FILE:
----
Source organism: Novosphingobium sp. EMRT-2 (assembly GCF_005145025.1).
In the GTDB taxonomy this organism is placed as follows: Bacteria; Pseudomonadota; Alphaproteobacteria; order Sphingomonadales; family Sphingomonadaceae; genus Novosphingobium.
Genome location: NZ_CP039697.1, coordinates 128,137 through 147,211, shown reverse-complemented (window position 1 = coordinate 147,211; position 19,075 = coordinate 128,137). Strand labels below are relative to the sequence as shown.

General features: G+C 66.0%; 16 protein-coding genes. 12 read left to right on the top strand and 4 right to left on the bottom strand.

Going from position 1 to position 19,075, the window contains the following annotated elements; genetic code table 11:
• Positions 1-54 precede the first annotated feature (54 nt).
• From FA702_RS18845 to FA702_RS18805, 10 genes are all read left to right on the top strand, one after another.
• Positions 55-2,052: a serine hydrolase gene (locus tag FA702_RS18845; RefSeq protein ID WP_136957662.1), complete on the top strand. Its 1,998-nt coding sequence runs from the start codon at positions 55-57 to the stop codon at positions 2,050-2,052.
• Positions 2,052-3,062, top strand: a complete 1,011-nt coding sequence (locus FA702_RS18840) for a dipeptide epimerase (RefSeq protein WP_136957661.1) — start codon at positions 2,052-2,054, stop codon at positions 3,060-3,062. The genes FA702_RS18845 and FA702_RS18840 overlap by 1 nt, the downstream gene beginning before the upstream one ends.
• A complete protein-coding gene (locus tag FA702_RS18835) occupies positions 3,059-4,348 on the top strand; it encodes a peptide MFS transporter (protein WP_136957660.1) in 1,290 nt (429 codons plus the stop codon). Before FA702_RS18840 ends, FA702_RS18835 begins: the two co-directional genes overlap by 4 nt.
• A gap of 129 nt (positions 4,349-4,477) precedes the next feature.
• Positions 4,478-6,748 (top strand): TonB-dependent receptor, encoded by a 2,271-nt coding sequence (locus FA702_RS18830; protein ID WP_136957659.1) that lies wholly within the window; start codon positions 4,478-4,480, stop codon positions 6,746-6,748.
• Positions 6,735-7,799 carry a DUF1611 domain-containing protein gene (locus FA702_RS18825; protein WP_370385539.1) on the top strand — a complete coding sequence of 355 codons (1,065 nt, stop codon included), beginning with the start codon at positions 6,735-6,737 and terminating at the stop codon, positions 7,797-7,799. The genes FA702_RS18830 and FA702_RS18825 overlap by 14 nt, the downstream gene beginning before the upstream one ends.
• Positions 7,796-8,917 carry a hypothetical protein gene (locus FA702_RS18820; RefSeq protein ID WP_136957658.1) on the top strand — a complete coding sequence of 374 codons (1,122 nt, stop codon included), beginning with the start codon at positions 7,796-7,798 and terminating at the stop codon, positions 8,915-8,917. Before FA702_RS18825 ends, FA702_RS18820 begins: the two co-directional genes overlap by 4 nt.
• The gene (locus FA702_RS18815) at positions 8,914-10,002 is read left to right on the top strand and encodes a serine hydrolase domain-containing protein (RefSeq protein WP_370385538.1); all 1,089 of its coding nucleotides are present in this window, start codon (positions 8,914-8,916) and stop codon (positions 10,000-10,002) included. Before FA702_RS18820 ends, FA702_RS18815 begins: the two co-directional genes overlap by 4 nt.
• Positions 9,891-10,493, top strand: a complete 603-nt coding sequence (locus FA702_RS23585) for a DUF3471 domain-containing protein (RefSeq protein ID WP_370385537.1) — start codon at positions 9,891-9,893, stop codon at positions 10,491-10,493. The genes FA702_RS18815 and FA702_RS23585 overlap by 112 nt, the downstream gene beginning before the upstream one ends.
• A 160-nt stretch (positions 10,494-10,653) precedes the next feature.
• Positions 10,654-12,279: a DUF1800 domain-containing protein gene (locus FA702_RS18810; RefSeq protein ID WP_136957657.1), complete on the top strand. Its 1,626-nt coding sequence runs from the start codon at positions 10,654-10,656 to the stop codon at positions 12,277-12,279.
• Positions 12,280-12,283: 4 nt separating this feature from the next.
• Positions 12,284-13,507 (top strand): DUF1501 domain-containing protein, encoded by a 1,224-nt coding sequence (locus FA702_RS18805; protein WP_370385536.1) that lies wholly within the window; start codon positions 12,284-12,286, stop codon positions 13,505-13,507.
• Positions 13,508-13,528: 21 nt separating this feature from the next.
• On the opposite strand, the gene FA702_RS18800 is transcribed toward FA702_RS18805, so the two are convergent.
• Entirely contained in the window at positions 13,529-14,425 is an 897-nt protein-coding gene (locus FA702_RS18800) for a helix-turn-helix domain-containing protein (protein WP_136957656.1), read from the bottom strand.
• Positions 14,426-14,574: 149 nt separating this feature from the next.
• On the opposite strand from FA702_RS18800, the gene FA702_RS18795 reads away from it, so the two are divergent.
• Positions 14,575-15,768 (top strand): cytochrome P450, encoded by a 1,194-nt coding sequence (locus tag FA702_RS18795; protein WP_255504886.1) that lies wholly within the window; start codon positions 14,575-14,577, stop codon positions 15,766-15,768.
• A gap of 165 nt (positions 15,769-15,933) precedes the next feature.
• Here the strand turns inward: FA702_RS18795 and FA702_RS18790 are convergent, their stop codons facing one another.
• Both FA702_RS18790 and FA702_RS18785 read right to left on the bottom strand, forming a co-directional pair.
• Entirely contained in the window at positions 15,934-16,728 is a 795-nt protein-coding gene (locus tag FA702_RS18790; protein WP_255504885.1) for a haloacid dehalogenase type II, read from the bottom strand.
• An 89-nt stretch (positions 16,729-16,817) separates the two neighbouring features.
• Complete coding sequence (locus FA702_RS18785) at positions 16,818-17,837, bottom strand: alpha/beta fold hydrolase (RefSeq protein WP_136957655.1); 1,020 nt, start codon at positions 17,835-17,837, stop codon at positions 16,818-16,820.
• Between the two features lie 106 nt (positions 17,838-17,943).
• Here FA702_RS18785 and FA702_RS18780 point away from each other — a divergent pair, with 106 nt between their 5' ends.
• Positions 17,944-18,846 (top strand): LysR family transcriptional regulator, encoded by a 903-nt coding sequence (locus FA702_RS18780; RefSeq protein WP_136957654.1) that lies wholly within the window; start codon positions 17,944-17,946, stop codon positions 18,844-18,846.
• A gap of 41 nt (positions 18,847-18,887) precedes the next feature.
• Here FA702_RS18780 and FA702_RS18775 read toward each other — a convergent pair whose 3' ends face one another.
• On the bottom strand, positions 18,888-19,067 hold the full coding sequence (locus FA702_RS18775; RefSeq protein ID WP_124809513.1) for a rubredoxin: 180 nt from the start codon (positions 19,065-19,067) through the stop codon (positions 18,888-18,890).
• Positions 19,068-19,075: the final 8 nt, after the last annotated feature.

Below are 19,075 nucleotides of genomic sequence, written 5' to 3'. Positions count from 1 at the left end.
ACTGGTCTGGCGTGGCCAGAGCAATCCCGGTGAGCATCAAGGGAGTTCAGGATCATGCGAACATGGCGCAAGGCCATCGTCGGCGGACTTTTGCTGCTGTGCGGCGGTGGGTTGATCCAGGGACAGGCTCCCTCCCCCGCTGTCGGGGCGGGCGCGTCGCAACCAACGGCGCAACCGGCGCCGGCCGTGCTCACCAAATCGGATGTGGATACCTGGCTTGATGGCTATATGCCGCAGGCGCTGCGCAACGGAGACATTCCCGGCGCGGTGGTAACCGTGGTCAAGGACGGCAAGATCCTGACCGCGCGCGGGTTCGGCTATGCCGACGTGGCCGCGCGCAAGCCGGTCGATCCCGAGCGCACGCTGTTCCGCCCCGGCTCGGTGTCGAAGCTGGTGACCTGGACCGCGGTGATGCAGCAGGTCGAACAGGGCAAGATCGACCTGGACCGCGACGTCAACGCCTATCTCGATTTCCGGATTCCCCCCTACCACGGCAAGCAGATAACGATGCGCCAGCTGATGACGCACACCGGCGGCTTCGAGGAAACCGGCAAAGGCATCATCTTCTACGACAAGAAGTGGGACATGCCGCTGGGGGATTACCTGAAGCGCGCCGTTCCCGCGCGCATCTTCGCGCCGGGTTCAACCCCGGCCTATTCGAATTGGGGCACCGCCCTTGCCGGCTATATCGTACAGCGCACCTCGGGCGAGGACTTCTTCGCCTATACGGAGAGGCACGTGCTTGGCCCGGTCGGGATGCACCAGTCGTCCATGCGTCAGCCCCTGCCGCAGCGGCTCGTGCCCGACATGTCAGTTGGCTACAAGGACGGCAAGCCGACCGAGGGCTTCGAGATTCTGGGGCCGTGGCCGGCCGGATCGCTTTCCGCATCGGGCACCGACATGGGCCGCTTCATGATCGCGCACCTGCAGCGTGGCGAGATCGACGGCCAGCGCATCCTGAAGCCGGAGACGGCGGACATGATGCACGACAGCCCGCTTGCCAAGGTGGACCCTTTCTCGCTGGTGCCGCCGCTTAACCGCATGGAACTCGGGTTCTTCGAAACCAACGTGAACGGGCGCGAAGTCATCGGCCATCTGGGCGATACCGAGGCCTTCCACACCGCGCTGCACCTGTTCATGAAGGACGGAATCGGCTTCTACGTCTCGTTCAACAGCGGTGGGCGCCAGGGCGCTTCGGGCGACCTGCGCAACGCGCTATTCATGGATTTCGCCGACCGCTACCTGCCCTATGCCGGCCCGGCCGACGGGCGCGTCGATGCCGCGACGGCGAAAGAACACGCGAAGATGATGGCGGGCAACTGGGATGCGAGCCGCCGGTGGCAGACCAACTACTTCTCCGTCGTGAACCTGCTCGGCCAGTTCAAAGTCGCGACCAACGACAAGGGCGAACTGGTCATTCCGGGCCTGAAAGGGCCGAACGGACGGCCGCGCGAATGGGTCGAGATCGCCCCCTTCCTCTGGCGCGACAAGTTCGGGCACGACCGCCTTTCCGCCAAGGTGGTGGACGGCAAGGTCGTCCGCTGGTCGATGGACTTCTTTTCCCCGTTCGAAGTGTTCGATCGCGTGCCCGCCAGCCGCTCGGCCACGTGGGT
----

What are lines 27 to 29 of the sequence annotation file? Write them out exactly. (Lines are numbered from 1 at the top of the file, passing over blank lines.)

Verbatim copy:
• A gap of 165 nt (positions 15,769-15,933) precedes the next feature.
• Here the strand turns inward: FA702_RS18795 and FA702_RS18790 are convergent, their stop codons facing one another.
• Both FA702_RS18790 and FA702_RS18785 read right to left on the bottom strand, forming a co-directional pair.